What Are the Signs of a Strong E-Learning Translation?
Jan 14, 2017 E-Learning/CALL 412 Views
Today E-Learning has taken Centre-stage in almost every sphere of education and development. Students, corporate trainers, trainees, vocational professionals and many more are taking advantage of this revolution that technology has presented.
But despite all the convenience, there are some key structural aspects that cannot be shrugged just because the given subject is being tackled in an E-Learning format.
E-Learning translation services come into the picture when ace players in the market take the inherent power of this platform to another level by making translation a strong pillar of the service. These services go an extra length to fix some common loopholes and also add to the core module by augmenting some crucial areas.
One important part is that the essence of the learning curriculum is not lost during any translation leaks. E-Learning translation has to maintain some significant strength areas that a good such a module originally comes with; like the relevance of the content, up-to-date content modification and augmentation, simplicity, eliminating jargons, right embedding of multimedia and other accessory features without diluting or jeopardizing the actual core, and reducing unnecessary doubt areas.
A good E-Learning translation is like a good learning module, after all. It is simple, clutter-free, easy to transfer and absorb, error-proof, flexible and user-centric.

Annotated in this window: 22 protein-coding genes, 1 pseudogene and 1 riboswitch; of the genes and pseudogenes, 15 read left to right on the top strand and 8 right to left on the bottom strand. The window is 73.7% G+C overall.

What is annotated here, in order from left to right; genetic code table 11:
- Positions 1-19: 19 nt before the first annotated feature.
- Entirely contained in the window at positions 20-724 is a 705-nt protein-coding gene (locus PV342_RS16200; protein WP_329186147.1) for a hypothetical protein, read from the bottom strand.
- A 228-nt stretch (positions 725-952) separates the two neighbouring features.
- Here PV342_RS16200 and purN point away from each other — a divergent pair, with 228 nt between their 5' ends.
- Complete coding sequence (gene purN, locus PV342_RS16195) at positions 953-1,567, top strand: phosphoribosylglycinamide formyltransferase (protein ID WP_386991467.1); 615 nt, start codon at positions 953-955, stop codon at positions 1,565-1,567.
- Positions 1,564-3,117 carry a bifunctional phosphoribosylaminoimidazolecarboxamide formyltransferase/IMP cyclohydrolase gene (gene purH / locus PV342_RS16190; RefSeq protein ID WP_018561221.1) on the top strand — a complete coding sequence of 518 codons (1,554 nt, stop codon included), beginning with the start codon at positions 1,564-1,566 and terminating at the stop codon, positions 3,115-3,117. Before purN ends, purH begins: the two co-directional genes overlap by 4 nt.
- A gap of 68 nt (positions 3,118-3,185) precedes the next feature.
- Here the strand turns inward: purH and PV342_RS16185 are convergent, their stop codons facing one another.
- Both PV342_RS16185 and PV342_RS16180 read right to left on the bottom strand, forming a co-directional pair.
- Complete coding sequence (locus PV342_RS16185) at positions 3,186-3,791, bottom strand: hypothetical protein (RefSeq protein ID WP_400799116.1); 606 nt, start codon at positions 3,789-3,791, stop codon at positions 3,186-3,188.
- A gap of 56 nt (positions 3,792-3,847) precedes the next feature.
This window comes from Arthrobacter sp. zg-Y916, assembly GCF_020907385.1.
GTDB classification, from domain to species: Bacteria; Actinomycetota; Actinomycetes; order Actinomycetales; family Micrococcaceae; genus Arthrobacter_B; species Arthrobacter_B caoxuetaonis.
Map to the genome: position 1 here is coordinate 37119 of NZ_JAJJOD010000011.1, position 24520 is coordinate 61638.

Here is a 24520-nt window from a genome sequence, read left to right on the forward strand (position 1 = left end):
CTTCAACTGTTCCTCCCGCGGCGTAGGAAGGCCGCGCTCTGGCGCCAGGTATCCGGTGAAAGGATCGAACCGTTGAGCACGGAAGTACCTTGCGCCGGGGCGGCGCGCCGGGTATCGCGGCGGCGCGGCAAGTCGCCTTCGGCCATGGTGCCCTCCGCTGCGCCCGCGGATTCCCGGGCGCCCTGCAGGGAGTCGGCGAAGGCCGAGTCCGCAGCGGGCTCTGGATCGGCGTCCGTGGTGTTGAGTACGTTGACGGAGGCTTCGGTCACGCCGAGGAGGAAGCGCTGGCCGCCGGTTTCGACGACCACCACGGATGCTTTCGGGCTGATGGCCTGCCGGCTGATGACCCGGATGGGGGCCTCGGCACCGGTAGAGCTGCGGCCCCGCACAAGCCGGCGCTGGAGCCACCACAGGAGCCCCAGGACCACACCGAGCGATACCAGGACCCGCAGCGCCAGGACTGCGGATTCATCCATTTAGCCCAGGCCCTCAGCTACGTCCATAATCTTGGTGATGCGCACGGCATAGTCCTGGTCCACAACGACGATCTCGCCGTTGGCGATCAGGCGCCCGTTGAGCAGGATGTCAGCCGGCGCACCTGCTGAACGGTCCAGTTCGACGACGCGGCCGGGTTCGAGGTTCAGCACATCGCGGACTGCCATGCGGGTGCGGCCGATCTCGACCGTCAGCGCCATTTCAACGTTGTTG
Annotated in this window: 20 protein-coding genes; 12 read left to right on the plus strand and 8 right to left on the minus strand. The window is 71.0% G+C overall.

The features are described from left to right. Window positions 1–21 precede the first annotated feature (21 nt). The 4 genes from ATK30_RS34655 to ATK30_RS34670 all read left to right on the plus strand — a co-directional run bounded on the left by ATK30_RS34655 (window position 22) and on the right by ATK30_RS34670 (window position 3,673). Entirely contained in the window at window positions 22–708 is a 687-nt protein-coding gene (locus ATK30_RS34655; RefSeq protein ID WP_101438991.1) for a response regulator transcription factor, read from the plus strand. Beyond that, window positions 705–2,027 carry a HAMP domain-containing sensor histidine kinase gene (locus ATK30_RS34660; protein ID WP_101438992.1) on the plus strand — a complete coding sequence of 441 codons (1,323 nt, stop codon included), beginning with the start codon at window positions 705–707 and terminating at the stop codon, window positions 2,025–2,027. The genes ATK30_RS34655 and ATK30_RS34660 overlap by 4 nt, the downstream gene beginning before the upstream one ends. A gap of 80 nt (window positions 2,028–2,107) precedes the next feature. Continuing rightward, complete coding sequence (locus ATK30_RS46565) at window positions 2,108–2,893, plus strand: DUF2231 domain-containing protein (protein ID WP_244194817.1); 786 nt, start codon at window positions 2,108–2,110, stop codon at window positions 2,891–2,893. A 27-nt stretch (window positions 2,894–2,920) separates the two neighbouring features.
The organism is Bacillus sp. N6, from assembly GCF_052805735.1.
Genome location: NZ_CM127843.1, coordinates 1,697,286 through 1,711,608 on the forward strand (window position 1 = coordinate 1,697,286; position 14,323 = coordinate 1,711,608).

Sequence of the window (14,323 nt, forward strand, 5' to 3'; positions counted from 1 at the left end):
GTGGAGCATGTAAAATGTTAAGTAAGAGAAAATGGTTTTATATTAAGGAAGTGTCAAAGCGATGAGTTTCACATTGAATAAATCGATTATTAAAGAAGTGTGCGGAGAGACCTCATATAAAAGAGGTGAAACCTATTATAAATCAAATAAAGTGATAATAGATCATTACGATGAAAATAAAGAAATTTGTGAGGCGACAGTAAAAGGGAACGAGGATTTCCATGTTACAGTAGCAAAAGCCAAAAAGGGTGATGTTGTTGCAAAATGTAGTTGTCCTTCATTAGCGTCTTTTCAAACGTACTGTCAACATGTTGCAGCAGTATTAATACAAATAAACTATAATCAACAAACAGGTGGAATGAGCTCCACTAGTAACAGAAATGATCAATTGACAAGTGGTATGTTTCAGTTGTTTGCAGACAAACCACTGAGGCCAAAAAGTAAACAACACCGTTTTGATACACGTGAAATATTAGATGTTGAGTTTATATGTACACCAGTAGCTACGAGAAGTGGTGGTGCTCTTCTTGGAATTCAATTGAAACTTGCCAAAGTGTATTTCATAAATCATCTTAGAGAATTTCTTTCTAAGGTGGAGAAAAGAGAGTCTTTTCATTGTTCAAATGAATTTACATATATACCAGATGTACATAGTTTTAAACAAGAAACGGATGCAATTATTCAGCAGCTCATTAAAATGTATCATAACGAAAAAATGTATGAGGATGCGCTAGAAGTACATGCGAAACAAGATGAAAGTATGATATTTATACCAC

This may sound easy but is not, as today's demands and advancements have made the task a tad complex and laden with the potential to slip on latent areas. Interactivity is one such parameter, which on its own should be the cause for injecting ease and fun in the exercise. But if not handled and navigated well, can easily lead to a lot of errors and complications.
Further, the very onerous part of blending this new learning supplement with real class learning or face-learning makes both the course designer's and translator's job a little more critical. Consistency, focus, accuracy, and the right flow are some more parts that just cannot be sidelined. At the same time, some bonus areas like amplifying engagement and maintaining effectiveness in a variety of scenarios and user situations also come to the fore.
The context here is the most vulnerable part and hence extra care and iterative work should be put in to keep it intact throughout the course life-cycle.
One way of doing this is by keeping expectations and outcomes well-aligned and well-documented across all stages of the design of the course. Information, understanding, and application are three important parts of any learning format. It is the designer's as well as the translator's prerogative to keep these traits well placed and continuously delivered through the module.
Translation can never be a mere footnote activity for any learning scenario; it should be treated with utmost attention and significance if the robustness and rigor of the course have to be maintained. Without sharp and meticulous translation, any good course can easily slip into a weak one, especially one that presents problem areas slowly and with unpleasant surprises.
So make time for good translations and keep your learning module strong and agile, the way it was intended to be.